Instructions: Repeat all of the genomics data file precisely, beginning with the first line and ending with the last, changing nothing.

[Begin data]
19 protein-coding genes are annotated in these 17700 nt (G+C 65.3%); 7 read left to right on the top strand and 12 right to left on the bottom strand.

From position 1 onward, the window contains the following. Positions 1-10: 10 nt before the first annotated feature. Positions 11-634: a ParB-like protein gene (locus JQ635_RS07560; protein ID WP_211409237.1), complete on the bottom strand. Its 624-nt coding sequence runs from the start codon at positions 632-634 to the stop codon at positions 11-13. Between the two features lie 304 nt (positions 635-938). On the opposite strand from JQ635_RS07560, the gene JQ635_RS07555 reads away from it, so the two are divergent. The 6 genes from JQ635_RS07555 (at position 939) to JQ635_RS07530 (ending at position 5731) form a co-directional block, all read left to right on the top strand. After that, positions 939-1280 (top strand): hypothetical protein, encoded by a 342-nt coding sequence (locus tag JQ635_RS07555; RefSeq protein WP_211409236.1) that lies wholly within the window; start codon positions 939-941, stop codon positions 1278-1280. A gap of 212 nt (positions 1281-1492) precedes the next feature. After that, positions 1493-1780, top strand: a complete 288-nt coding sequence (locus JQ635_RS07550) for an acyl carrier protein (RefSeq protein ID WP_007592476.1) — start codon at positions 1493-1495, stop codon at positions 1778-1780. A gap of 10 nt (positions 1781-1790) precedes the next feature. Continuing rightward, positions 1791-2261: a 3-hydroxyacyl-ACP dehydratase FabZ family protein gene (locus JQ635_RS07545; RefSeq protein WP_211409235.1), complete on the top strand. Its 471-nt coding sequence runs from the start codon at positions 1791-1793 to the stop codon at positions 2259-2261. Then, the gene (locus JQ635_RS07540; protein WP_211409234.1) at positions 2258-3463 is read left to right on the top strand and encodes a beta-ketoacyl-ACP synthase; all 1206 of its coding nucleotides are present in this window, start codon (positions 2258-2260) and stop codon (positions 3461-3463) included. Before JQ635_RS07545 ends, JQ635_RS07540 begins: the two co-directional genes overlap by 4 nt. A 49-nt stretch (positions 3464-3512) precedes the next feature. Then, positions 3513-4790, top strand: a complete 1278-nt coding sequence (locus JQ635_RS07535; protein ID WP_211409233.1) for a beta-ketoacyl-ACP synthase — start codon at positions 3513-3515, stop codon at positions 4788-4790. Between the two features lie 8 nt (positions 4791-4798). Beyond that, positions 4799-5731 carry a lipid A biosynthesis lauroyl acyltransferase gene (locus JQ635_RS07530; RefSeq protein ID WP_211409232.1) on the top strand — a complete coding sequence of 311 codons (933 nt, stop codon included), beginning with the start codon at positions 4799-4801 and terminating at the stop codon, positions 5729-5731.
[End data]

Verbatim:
19 protein-coding genes are annotated in these 17700 nt (G+C 65.3%); 7 read left to right on the top strand and 12 right to left on the bottom strand.

From position 1 onward, the window contains the following. Positions 1-10: 10 nt before the first annotated feature. Positions 11-634: a ParB-like protein gene (locus JQ635_RS07560; protein ID WP_211409237.1), complete on the bottom strand. Its 624-nt coding sequence runs from the start codon at positions 632-634 to the stop codon at positions 11-13. Between the two features lie 304 nt (positions 635-938). On the opposite strand from JQ635_RS07560, the gene JQ635_RS07555 reads away from it, so the two are divergent. The 6 genes from JQ635_RS07555 (at position 939) to JQ635_RS07530 (ending at position 5731) form a co-directional block, all read left to right on the top strand. After that, positions 939-1280 (top strand): hypothetical protein, encoded by a 342-nt coding sequence (locus tag JQ635_RS07555; RefSeq protein WP_211409236.1) that lies wholly within the window; start codon positions 939-941, stop codon positions 1278-1280. A gap of 212 nt (positions 1281-1492) precedes the next feature. After that, positions 1493-1780, top strand: a complete 288-nt coding sequence (locus JQ635_RS07550) for an acyl carrier protein (RefSeq protein ID WP_007592476.1) — start codon at positions 1493-1495, stop codon at positions 1778-1780. A gap of 10 nt (positions 1781-1790) precedes the next feature. Continuing rightward, positions 1791-2261: a 3-hydroxyacyl-ACP dehydratase FabZ family protein gene (locus JQ635_RS07545; RefSeq protein WP_211409235.1), complete on the top strand. Its 471-nt coding sequence runs from the start codon at positions 1791-1793 to the stop codon at positions 2259-2261. Then, the gene (locus JQ635_RS07540; protein WP_211409234.1) at positions 2258-3463 is read left to right on the top strand and encodes a beta-ketoacyl-ACP synthase; all 1206 of its coding nucleotides are present in this window, start codon (positions 2258-2260) and stop codon (positions 3461-3463) included. Before JQ635_RS07545 ends, JQ635_RS07540 begins: the two co-directional genes overlap by 4 nt. A 49-nt stretch (positions 3464-3512) precedes the next feature. Then, positions 3513-4790, top strand: a complete 1278-nt coding sequence (locus JQ635_RS07535; protein ID WP_211409233.1) for a beta-ketoacyl-ACP synthase — start codon at positions 3513-3515, stop codon at positions 4788-4790. Between the two features lie 8 nt (positions 4791-4798). Beyond that, positions 4799-5731 carry a lipid A biosynthesis lauroyl acyltransferase gene (locus JQ635_RS07530; RefSeq protein ID WP_211409232.1) on the top strand — a complete coding sequence of 311 codons (933 nt, stop codon included), beginning with the start codon at positions 4799-4801 and terminating at the stop codon, positions 5729-5731.